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Congress Should Examine the Proliferation of Missed Recusals at SCOTUS

Kennedy’s (forgivable) error, discovered last week, is the latest in a string of miscues touching nearly every justice

With the Supreme Court unwilling to acknowledge and correct the recent spate of missed recusals, save for issuing apologies after the fact, Fix the Court has written to Sens. Ben Sasse and Richard Blumenthal, the chairman and ranking member of the Senate Judiciary’s Courts Subcommittee, to study whether congressional intervention is warranted.

FTC is recommending that the justices be required to use conflict-check software, as lower court judges are, or, at the very least, that the Federal Judicial Center study why missed recusals now seem so common. FTC also wants to hear from the justices as to why they believe these errors have mushroomed recently.

This request comes on the heels of the latest error-turned-disqualification: as of Friday, Justice Kennedy is now sitting out of April 18’s Washington v. U.S., as he recently learned he had participated in an earlier stage of the case while on the Ninth Circuit Court of Appeals some 33 years ago.

“Though the Kennedy episode is quite excusable given the time lag, it seems to be a more common occurrence nowadays that a justice participates in a case in error,” FTC executive director Gabe Roth said. “If the court itself is not working to fix that, Congress should find a manageable solution.”

The 2006 Breyer Committee report on judicial misconduct recommended that the Judicial Conference consider “requiring judges to use conflict-avoidance software” to better determine when a financial or familial interest, or their previous work, required jurists to sit out cases. The Conference followed that recommendation, and lower court judges have been obligated to use such software for the last decade. (The justices are not bound by JCUS directives.)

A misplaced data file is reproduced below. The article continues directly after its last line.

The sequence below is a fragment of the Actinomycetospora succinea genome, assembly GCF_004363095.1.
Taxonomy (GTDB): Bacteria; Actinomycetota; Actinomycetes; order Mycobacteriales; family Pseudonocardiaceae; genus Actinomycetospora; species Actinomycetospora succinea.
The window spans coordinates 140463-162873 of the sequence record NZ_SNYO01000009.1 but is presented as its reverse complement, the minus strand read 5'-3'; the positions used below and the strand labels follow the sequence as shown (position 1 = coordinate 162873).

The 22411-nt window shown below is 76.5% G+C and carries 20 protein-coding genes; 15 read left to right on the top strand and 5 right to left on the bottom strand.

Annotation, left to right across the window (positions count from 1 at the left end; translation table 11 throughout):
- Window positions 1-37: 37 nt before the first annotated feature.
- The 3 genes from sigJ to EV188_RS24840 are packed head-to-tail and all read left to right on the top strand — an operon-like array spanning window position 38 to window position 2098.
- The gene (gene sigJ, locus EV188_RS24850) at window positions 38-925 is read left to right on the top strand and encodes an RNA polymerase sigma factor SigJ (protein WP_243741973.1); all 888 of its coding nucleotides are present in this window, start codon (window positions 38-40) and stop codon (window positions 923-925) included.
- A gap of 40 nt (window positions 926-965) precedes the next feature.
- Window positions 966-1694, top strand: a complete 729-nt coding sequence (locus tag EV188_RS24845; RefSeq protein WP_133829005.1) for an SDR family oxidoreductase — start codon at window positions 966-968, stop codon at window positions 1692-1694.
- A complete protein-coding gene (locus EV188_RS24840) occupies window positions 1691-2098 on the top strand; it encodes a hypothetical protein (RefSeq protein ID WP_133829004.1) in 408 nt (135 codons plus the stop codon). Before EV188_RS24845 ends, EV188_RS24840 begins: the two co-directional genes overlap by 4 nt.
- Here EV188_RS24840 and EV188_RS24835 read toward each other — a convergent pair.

In recent years, missed recusals at the high court seem to be proliferating. Justice Kagan twice sat on Jennings v. Rodriguez before realizing last year the suit crossed her desk while she was solicitor general. Chief Justice Roberts missed a cert.-stage recusal in 2015 (ABB Inc. et al. v. Arizona Board of Regents et al.) due to his ownership of Texas Instruments shares and a merits-stage one in 2017 (Life Technologies v. Promega) due to his stake in the appellant’s parent company, Thermo Fisher Scientific. And Justice Breyer overlooked his wife’s shares in Johnson Controls, a party to FERC v. EPSA, when he sat on the case in 2015.

“Much as it was Congress that wrote the disqualification statutes that bind all federal judges and justices and, more recently, required all Article III judges to submit annual disclosure reports listing their financial holdings, Congress also has the authority to demand improvements in the area of missed recusals,” the letter concludes.

“In order for citizens to trust that justice is being done, we must first trust that our justices are playing by the rules.”

In cases in which it is less clear whether a recusal is required by statute, FTC has asked the justices involved to explain their reasons for participating. In December FTC sent letters to Justices Ginsburg and Gorsuch asking them why they believed they could hear cases involving the President and anti-union forces, respectively, despite their perceived conflicts of interest. Ginsburg famously spoke out against then-candidate Trump in 2016, and Gorsuch’s confirmation was supported by many of the same individuals who bankrolled the OT17 Janus v. AFSCME case.

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